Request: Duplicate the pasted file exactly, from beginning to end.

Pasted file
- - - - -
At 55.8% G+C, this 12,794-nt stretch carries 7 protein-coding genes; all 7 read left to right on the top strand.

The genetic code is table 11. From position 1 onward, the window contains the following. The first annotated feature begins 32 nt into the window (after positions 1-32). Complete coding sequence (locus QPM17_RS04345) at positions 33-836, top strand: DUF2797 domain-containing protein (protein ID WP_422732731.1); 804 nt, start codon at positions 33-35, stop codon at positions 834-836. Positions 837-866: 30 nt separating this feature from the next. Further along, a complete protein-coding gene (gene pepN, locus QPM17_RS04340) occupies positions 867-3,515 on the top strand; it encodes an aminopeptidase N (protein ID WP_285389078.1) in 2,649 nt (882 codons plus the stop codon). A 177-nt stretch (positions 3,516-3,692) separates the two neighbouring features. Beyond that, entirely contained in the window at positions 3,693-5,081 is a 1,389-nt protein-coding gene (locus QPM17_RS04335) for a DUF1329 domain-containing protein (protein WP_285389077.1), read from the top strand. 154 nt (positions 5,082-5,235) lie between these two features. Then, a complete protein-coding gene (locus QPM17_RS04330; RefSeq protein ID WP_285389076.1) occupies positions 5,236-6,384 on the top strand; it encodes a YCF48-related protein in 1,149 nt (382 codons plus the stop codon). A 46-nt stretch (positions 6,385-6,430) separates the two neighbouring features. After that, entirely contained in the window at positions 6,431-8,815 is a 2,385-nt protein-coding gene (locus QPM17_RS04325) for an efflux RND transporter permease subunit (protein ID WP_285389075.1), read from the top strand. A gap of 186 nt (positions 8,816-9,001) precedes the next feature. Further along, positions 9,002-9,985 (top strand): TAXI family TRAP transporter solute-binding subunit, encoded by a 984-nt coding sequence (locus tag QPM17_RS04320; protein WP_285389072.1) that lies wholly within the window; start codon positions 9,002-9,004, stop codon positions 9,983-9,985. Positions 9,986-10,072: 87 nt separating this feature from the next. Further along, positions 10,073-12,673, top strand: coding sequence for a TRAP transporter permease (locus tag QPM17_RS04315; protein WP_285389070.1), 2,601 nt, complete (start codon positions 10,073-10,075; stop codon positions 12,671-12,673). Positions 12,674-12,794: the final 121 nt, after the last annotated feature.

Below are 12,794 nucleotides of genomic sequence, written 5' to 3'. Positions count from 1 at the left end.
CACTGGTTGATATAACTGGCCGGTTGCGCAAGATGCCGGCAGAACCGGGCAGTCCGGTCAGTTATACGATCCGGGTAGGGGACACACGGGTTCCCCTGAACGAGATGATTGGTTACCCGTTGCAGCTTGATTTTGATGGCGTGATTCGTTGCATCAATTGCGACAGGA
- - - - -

At 55.8% G+C, this 12,794-nt stretch carries 7 protein-coding genes; all 7 read left to right on the top strand.

The genetic code is table 11. From position 1 onward, the window contains the following. The first annotated feature begins 32 nt into the window (after positions 1-32). Complete coding sequence (locus QPM17_RS04345) at positions 33-836, top strand: DUF2797 domain-containing protein (protein ID WP_422732731.1); 804 nt, start codon at positions 33-35, stop codon at positions 834-836. Positions 837-866: 30 nt separating this feature from the next. Further along, a complete protein-coding gene (gene pepN, locus QPM17_RS04340) occupies positions 867-3,515 on the top strand; it encodes an aminopeptidase N (protein ID WP_285389078.1) in 2,649 nt (882 codons plus the stop codon). A 177-nt stretch (positions 3,516-3,692) separates the two neighbouring features. Beyond that, entirely contained in the window at positions 3,693-5,081 is a 1,389-nt protein-coding gene (locus QPM17_RS04335) for a DUF1329 domain-containing protein (protein WP_285389077.1), read from the top strand. 154 nt (positions 5,082-5,235) lie between these two features. Then, a complete protein-coding gene (locus QPM17_RS04330; RefSeq protein ID WP_285389076.1) occupies positions 5,236-6,384 on the top strand; it encodes a YCF48-related protein in 1,149 nt (382 codons plus the stop codon). A 46-nt stretch (positions 6,385-6,430) separates the two neighbouring features. After that, entirely contained in the window at positions 6,431-8,815 is a 2,385-nt protein-coding gene (locus QPM17_RS04325) for an efflux RND transporter permease subunit (protein ID WP_285389075.1), read from the top strand. A gap of 186 nt (positions 8,816-9,001) precedes the next feature. Further along, positions 9,002-9,985 (top strand): TAXI family TRAP transporter solute-binding subunit, encoded by a 984-nt coding sequence (locus tag QPM17_RS04320; protein WP_285389072.1) that lies wholly within the window; start codon positions 9,002-9,004, stop codon positions 9,983-9,985. Positions 9,986-10,072: 87 nt separating this feature from the next. Further along, positions 10,073-12,673, top strand: coding sequence for a TRAP transporter permease (locus tag QPM17_RS04315; protein WP_285389070.1), 2,601 nt, complete (start codon positions 10,073-10,075; stop codon positions 12,671-12,673). Positions 12,674-12,794: the final 121 nt, after the last annotated feature.

Below are 12,794 nucleotides of genomic sequence, written 5' to 3'. Positions count from 1 at the left end.
CACTGGTTGATATAACTGGCCGGTTGCGCAAGATGCCGGCAGAACCGGGCAGTCCGGTCAGTTATACGATCCGGGTAGGGGACACACGGGTTCCCCTGAACGAGATGATTGGTTACCCGTTGCAGCTTGATTTTGATGGCGTGATTCGTTGCATCAATTGCGACAGGA